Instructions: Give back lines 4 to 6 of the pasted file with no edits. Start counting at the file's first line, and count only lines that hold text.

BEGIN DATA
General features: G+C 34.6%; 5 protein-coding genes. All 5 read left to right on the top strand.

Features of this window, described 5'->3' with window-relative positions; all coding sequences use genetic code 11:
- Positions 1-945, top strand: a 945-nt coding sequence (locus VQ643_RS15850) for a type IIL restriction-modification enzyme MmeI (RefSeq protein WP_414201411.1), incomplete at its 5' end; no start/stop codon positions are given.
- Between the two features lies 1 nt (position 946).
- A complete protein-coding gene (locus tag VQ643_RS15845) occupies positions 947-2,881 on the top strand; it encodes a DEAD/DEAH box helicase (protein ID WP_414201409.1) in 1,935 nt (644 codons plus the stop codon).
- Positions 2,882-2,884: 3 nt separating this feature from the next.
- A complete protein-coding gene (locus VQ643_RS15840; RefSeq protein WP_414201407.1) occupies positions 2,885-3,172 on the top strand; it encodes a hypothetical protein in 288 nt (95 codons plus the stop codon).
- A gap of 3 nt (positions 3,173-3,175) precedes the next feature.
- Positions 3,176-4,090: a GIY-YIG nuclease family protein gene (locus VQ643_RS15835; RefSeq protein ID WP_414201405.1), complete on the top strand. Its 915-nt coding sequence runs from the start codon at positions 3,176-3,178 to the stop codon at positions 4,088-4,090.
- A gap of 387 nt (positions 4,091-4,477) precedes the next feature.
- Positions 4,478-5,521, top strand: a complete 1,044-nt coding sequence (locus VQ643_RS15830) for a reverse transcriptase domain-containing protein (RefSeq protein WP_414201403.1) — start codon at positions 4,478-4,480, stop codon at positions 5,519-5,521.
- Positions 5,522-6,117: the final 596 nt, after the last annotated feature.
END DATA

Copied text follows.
- Between the two features lies 1 nt (position 946).
- A complete protein-coding gene (locus tag VQ643_RS15845) occupies positions 947-2,881 on the top strand; it encodes a DEAD/DEAH box helicase (protein ID WP_414201409.1) in 1,935 nt (644 codons plus the stop codon).
- Positions 2,882-2,884: 3 nt separating this feature from the next.